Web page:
Sunday, December 12, 2010

Who are you worshiping?

"Little children, keep yourself from idols."

This last verse of the book of 1 John was the subject of this morning's sermon. Perhaps it may seem like a strange text for advent, but the conclusion to my pastor's series on 1 John was tied in beautifully to the message of "Angels from the Realms of Glory" -- "Come and worship Christ, the newborn King."

I found myself incredibly convicted this morning, especially by the definition given for idolatry. To paraphrase what was said this morning, idolatry happens when the absence of anything makes me doubt God's goodness. In other words -- if I am sick, and that makes me doubt God's goodness, my health has become an idol. If I require anything beyond salvation to believe God, I have become guilty of idolatry.

Another, perhaps more subtle example of idolatry was pointed out in my philosophy class just last week. Can't philosophical systems become idols as well? My philosophy professor raised this question, reminding us students that philosophers, by nature, claim to have the answer to the way the world works. Whether it be Descartes or Kierkegaard, empiricism or rationalism, a philosophical system explains everything... even God's actions. It's very easy for that philosophical system to start not just describing how God acts, but defining it. In essence, we can easily elevate a system as an authority over God, creating an idol of our own intellect.

So -- the question I've been pondering all afternoon: Who am I worshiping?

With love from an absolute doll,

Erin Joy

P.S. -- Listen to Pastor Worley's sermon, entitled "Idols," here:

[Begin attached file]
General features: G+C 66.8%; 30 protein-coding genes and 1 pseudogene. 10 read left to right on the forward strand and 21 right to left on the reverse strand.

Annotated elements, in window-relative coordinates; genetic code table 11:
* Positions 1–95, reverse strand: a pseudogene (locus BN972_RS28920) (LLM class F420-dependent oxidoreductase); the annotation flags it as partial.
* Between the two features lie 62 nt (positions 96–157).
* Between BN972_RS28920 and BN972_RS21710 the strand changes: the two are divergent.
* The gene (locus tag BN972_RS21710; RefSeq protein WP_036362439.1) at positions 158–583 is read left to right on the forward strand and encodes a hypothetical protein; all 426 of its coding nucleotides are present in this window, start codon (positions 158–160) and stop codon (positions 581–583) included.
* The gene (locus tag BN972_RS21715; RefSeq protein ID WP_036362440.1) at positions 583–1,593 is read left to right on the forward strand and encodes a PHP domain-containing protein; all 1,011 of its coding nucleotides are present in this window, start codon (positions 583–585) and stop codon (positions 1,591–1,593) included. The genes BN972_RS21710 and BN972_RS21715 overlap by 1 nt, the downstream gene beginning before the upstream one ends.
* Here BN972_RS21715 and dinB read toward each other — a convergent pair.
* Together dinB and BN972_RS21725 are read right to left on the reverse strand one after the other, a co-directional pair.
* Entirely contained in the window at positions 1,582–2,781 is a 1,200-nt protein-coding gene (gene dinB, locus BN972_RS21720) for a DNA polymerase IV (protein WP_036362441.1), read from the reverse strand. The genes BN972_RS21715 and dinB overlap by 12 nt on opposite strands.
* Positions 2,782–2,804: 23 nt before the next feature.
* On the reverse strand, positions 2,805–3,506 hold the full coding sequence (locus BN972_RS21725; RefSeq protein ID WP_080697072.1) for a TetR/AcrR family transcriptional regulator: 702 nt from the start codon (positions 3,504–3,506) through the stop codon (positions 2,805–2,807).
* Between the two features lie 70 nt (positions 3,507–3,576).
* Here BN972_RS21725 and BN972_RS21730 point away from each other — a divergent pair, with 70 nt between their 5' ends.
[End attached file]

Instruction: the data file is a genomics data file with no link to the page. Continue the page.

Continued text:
Thursday, December 2, 2010

incarnation in song :)

Take a moment and stop, in the busyness of December, to reflect on the reason we celebrate. Isn't it the simple, beautiful truth that God became man? When you think about it, the story of Christmas gives us reason to contemplate and celebrate one of the most integral parts of our faith. Focusing on Jesus at Christmas shouldn't just mean getting warm fuzzies and singing lullabies. It should mean remembering that the God of the universe chose to wrap Himself in the form of  a tiny baby -- then, now, and forever fully God and fully man.

I've been reflecting on the incarnation lately. With preparing to lead worship back in the country on December 26, and getting ready for our Christmas concert in the city this weekend, I've been filling my mind with the lyrics of solid hymns -- O Come All Ye Faithful, What Child Is This, Angels from the Realms of Glory, to name a few.

A contemporary song has been added to the mix. While I first heard this song on the radio a few years ago, I've grown incredibly attached to it this semester. Joy Williams's "Here With Us" is one of the most beautiful portraits of Christ's incarnation in song. It's not full of big theological terminology, but rather focuses on the simplicity of the mystery: God, now man, "here with us."

Listen to it here. You'll be glad you did.

With love from an absolute doll,

Erin Joy